What does mediation cost?

“Understanding the fee structure was extremely important in helping me make the decision to mediate.”

Q: What does Graine Mediation charge?
A: Graine Mediation's fee is $350 per hour. Most cases are resolved in two to three 3-hour sessions. Your Mediated Property Settlement Agreement will cost between $1,900 - $2,900 (some exceptions for highly complex cases). Most cases are settled for a total cost of approximately $5,000 - $6,000. For more information, see our chart below.

Divorce Mediation
Divorce Litigation

Pre-Mediation Conferences – Your Choice.

Each party is entitled to one free 15-minute Q&A Phone Conference about mediation, fees, process and procedure.

Call 571-220-1998 or schedule online.

An in-depth Pre-mediation Phone Conference is recommended for clients with complex cases, emotionally charged divorces, and situations where clients are unsure about whether or not to move forward with a divorce. This cost is $200.

Free consultations are quickly becoming a thing of the past in Northern Virginia family law firms. Some divorce lawyers still provide quick consultations for clients, but legal advice is usually not administered until after a retainer fee is paid.

Hourly Fees

Total Average Cost: $5,000 - $6,000 from Initial Call to Signed PSA

Our Hourly Mediation Fees are $350 per hour. Fees are usually for mediation session time only. Most cases are resolved in two or three 3-hour sessions. For sessions beginning after 4:30pm and on weekends, there is a 20% surcharge.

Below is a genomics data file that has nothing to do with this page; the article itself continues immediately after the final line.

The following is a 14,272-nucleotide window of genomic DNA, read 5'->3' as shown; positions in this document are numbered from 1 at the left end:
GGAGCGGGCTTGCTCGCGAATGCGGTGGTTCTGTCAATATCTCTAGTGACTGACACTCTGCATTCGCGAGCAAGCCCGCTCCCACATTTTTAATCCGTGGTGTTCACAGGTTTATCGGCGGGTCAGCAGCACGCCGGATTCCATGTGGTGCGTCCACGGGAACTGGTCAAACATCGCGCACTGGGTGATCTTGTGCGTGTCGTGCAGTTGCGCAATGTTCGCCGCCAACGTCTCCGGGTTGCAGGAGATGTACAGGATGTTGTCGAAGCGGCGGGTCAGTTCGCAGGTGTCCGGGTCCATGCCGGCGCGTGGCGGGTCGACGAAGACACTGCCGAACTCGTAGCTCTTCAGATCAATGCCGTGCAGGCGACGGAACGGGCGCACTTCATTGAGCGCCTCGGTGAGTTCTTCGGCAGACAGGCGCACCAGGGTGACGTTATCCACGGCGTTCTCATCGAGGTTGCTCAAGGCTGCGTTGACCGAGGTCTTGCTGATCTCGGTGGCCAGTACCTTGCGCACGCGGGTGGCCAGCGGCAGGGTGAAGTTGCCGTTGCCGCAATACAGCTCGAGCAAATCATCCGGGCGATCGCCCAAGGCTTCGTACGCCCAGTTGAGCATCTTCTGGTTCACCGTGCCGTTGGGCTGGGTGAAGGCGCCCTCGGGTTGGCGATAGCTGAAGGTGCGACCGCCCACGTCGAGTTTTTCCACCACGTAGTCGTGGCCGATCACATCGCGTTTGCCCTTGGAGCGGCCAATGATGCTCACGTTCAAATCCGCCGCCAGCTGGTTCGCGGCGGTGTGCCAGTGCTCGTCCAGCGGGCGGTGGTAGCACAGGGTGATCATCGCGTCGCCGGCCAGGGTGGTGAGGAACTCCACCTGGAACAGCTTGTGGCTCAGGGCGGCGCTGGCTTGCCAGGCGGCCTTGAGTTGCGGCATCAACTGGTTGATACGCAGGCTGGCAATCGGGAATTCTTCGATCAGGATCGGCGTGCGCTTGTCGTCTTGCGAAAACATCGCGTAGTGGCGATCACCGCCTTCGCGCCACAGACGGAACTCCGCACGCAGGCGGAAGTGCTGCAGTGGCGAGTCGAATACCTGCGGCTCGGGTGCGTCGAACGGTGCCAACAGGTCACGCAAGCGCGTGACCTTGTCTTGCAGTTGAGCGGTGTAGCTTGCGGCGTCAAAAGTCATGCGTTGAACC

The Property Settlement Agreement (PSA) is charged at a flat rate: $1,900-$2,900 (unusually complex cases may require a higher fee, but always capped at $3,900).

Attorneys charge between $350-$550 per hour in Northern Virginia. Divorce lawyers usually charge for all of their time, even short phone calls, emails, and basic file reviews. You will also be charged for every minute that your attorney spends waiting at the courthouse for your case to be called. Attorney fees double in size quickly because your spouse will, most likely, have his or her own attorney, too. Litigated divorces take between 1-3 years to complete, depending on the circumstances and the complexity of the case. In the Fairfax and Northern Virginia area, litigated divorces easily cost $20,000 (just to get started) and fees of up to $100,000 per spouse are not unheard of.

Office and Administrative Work

There is very little administrative overhead in mediation. In most cases there are only nominal charges for outside phone calls and emails because the vast majority of the important conversations and document review gets done in the mediation sessions.

Litigation is hugely document intensive and most of the work on your case is done without your presence or, in many cases, knowledge. Divorce litigation is complex and requires a lot of time in document preparation and management, legal research and strategizing. You will not be involved in most of these activities. As a result, many clients find it hard to keep track of what they are being billed for and why that particular service is necessary. There are also many billable hours necessary in communicating with opposing counsel, expert witnesses and court clerks. Most firms in the Fairfax and Northern Virginia area also bill for photocopies and courthouse filing fees.